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Wednesday, April 26, 2017

Refactoring Standards

Code and standards (which are a special kind of code) grow with age.  When you started with your code, you had a plan.  It was fairly simple and so you wrote something simple, and it worked.  After a while you realized you could make it do something special by tweaking a little piece of it. Sometimes (if you designed it right), you can add significant functionality.  After a while, you have this thing that has grown to be quite complex.  Nobody would ever design it that way from the start (or maybe they would if they had infinite time and money), but it surely works.

The growth can be well-ordered, or it can have some benign little outgrowths, or they can even be tumorous.  Uncontrolled growth can be deadly, whether to a biological or a computer system.  You have to watch how things grow all the time.  After some time, the only solution may be a knife. Sometimes the guts of the patient will be majorly overhauled afterwards, even though fully functioning and alive.

When the normal adaptive processes work in standards, these growths naturally get pruned back.
It's interesting to watch some of the weird outgrowths of CCR become more and more vestigial over time through various prunings in CCD and CCDA.  FHIR on the other hand, well, that started as a major restructuring of V3 and CDA, and is very much on the growing side.

   -- Keith


Wednesday, April 19, 2017

Separate but Equal Isn't

Every now and then (actually, more frequently than that), two topics from different places somehow collide in my brain to produce synthesis.  This post is a result of that:

I've been paying a lot of attention lately to care planning.  It's been a significant part of the work that I've been involved in through standards development over the last decade, and it comes to special focus for me right now as I work on implementation.

In another venue, the topic of data provenance came up, and the concern that providers have about patient sourced data.  Many of the challenges that providers have is that the patient concerns don't necessarily use the "right terms" for clinical conditions, or that patients "don't understand the science" behind their problems, or that the data is somehow less exact.  My Father's use of the term "mini-stroke" so annoyed one of his providers (a neurologist who reported to him: "there is no such thing"), that it likely resulted in his failing to get appropriate care for what was probably transient ischemia, resulting in an actual stroke, which eventually lead to his ultimate demise through a convoluted course of care.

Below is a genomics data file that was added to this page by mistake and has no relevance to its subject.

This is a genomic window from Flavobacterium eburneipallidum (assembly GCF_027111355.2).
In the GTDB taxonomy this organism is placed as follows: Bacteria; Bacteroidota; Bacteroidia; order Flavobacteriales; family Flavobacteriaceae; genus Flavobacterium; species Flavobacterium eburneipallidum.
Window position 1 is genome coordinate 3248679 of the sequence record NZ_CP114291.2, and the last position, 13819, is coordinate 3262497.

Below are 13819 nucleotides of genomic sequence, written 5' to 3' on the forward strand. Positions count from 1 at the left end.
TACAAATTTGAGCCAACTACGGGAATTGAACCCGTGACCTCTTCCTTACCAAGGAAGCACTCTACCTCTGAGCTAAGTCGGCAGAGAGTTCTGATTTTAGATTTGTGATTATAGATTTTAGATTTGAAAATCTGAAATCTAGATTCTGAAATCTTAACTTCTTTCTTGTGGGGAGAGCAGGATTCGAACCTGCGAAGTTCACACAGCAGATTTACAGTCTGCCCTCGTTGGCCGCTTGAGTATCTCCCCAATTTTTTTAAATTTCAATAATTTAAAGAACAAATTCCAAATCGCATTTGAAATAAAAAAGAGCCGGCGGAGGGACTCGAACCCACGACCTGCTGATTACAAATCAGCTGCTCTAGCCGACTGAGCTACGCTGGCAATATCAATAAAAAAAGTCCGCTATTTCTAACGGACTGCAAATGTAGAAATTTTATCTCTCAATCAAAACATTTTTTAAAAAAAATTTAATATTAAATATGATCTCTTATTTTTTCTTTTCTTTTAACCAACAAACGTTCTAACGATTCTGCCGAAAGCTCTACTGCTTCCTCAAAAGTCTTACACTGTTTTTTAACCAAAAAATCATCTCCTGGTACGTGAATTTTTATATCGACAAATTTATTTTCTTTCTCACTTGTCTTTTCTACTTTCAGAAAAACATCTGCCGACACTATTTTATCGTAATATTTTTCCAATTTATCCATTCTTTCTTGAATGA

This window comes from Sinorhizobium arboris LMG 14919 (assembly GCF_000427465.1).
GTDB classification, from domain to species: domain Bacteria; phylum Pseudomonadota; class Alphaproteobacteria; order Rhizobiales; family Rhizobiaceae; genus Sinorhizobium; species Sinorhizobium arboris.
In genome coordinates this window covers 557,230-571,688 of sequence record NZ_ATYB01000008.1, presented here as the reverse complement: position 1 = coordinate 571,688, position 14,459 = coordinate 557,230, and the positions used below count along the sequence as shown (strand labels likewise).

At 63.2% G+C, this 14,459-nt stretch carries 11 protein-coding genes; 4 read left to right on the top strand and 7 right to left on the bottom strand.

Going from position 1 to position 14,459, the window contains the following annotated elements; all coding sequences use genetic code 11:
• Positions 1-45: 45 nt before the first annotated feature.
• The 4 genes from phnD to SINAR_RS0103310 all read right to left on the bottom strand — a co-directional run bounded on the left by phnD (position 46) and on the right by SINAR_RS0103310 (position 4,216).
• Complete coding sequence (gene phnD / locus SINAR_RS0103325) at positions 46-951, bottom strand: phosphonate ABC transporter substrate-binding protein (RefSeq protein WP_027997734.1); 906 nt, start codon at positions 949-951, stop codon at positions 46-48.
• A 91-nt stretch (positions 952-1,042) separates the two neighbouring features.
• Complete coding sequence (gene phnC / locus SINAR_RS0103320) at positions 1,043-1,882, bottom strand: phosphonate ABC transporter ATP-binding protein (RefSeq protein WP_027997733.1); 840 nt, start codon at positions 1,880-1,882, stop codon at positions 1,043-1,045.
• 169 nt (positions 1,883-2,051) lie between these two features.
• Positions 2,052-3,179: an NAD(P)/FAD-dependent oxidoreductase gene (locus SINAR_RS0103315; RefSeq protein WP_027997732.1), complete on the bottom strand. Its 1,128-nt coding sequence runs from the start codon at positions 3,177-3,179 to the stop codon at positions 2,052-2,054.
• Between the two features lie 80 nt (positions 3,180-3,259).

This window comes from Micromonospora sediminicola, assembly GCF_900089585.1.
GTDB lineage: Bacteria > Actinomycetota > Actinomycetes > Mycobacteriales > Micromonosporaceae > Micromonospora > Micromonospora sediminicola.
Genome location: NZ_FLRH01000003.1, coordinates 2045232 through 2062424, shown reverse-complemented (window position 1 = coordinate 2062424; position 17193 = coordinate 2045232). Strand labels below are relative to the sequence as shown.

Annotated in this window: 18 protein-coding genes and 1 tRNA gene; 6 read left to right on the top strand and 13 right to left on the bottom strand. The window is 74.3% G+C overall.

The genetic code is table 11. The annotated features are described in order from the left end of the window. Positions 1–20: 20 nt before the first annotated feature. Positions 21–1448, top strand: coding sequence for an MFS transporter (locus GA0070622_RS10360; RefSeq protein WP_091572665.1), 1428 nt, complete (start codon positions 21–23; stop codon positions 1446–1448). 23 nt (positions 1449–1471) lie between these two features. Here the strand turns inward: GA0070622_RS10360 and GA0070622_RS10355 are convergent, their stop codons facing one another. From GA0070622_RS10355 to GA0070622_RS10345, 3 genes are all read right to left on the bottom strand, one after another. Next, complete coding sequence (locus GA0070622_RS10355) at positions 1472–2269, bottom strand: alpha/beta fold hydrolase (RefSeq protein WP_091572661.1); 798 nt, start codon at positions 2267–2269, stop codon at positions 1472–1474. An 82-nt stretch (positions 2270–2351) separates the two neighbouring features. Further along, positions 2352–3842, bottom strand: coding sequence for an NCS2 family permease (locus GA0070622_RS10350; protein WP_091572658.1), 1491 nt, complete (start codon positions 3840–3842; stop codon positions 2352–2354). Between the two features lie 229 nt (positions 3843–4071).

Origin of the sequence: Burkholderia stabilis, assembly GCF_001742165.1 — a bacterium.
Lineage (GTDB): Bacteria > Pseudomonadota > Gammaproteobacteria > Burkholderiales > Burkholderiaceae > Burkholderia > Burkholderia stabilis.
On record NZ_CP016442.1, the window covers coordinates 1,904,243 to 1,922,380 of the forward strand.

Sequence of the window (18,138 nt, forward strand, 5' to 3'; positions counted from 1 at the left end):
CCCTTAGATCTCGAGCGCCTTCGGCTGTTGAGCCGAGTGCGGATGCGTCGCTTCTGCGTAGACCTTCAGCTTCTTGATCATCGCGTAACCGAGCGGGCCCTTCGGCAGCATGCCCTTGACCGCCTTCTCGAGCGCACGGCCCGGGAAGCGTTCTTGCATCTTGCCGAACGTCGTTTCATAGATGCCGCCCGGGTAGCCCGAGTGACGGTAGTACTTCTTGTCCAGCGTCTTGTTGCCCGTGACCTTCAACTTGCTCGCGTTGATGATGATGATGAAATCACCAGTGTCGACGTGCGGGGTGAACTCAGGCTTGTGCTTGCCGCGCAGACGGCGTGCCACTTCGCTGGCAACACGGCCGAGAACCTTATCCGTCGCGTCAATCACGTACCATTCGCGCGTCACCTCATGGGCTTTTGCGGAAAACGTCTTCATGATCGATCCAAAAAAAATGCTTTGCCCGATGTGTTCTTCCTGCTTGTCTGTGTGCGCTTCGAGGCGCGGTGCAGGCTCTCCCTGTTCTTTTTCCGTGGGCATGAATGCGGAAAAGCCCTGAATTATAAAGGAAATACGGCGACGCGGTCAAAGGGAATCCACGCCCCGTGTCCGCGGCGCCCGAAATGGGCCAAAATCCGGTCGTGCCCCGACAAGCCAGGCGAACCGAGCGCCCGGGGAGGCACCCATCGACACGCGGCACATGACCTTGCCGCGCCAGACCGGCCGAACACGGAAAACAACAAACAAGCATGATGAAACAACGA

This concern about veracity or provenance of patient data leads to designs which separate patient health concerns and information from provider generated data.  Yet those same concerns initiate the evaluation process starting first with the patient's subjective experience, gathering of objective evidence through skilled examination, knowledgeable assessment of those details, leading to cooperative and effective planning.

The care planning work that I've been involved in over the past decade originated in early work on patient centered medical homes driven by physician groups, incorporated work from several different nursing communities in HITSP, HL7 and IHE, and eventually resulted in a patient plan of care design, which was subsequently evolved into work implemented in both the HL7 CCDA and FHIR specifications.

The patient's plan of care should NOT originate from a separate but equal collection of data, but rather, from an integrated, patient included approach, that does not treat the patient subjective experience as being any less valuable to the process.  Both FHIR and CCDA recognize that in their designs.  After all, if the patient didn't have any complaints, physicians wouldn't have any customers.

It's past time we integrate patients into the care process with their physicians, and keeping their data "separate" isn't the right way to go.  If my provider want's to be my medical home, he needs to remember, it's my home, not his, and we, as implementers, need to help with that.

   -- Keith